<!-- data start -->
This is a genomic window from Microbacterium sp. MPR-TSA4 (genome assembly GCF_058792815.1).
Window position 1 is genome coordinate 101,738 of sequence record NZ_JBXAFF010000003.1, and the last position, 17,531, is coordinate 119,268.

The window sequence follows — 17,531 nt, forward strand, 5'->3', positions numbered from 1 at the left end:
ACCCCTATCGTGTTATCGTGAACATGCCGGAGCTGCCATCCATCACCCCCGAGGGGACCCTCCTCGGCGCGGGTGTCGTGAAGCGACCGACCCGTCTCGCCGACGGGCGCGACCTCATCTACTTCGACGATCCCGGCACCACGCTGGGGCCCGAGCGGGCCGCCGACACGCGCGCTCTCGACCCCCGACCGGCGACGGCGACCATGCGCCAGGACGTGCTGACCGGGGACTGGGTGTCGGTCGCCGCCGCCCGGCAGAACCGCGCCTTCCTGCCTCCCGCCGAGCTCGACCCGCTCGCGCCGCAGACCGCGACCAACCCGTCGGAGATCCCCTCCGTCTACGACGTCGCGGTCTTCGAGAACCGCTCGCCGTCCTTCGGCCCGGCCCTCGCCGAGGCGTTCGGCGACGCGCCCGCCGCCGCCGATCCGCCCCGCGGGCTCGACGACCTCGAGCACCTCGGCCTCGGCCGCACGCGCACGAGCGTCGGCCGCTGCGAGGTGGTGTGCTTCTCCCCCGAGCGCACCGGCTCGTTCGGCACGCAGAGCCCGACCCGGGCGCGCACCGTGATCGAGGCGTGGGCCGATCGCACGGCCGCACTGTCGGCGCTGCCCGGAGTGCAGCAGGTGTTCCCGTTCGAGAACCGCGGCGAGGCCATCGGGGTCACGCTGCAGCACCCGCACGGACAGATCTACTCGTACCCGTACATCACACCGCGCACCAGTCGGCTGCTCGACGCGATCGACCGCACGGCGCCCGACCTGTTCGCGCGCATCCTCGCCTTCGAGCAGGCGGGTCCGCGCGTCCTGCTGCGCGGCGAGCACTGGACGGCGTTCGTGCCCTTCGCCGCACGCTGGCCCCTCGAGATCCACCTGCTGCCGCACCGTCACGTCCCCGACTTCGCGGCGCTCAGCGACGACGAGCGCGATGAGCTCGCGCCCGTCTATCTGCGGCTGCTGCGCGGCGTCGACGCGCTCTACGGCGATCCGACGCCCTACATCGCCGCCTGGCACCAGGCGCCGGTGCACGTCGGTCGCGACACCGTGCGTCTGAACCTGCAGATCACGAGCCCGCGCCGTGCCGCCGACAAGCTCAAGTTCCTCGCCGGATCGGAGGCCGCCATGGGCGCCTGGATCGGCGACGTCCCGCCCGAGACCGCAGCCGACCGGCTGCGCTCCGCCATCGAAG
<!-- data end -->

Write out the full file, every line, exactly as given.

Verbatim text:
This is a genomic window from Microbacterium sp. MPR-TSA4 (genome assembly GCF_058792815.1).
Window position 1 is genome coordinate 101,738 of sequence record NZ_JBXAFF010000003.1, and the last position, 17,531, is coordinate 119,268.

The window sequence follows — 17,531 nt, forward strand, 5'->3', positions numbered from 1 at the left end:
ACCCCTATCGTGTTATCGTGAACATGCCGGAGCTGCCATCCATCACCCCCGAGGGGACCCTCCTCGGCGCGGGTGTCGTGAAGCGACCGACCCGTCTCGCCGACGGGCGCGACCTCATCTACTTCGACGATCCCGGCACCACGCTGGGGCCCGAGCGGGCCGCCGACACGCGCGCTCTCGACCCCCGACCGGCGACGGCGACCATGCGCCAGGACGTGCTGACCGGGGACTGGGTGTCGGTCGCCGCCGCCCGGCAGAACCGCGCCTTCCTGCCTCCCGCCGAGCTCGACCCGCTCGCGCCGCAGACCGCGACCAACCCGTCGGAGATCCCCTCCGTCTACGACGTCGCGGTCTTCGAGAACCGCTCGCCGTCCTTCGGCCCGGCCCTCGCCGAGGCGTTCGGCGACGCGCCCGCCGCCGCCGATCCGCCCCGCGGGCTCGACGACCTCGAGCACCTCGGCCTCGGCCGCACGCGCACGAGCGTCGGCCGCTGCGAGGTGGTGTGCTTCTCCCCCGAGCGCACCGGCTCGTTCGGCACGCAGAGCCCGACCCGGGCGCGCACCGTGATCGAGGCGTGGGCCGATCGCACGGCCGCACTGTCGGCGCTGCCCGGAGTGCAGCAGGTGTTCCCGTTCGAGAACCGCGGCGAGGCCATCGGGGTCACGCTGCAGCACCCGCACGGACAGATCTACTCGTACCCGTACATCACACCGCGCACCAGTCGGCTGCTCGACGCGATCGACCGCACGGCGCCCGACCTGTTCGCGCGCATCCTCGCCTTCGAGCAGGCGGGTCCGCGCGTCCTGCTGCGCGGCGAGCACTGGACGGCGTTCGTGCCCTTCGCCGCACGCTGGCCCCTCGAGATCCACCTGCTGCCGCACCGTCACGTCCCCGACTTCGCGGCGCTCAGCGACGACGAGCGCGATGAGCTCGCGCCCGTCTATCTGCGGCTGCTGCGCGGCGTCGACGCGCTCTACGGCGATCCGACGCCCTACATCGCCGCCTGGCACCAGGCGCCGGTGCACGTCGGTCGCGACACCGTGCGTCTGAACCTGCAGATCACGAGCCCGCGCCGTGCCGCCGACAAGCTCAAGTTCCTCGCCGGATCGGAGGCCGCCATGGGCGCCTGGATCGGCGACGTCCCGCCCGAGACCGCAGCCGACCGGCTGCGCTCCGCCATCGAAG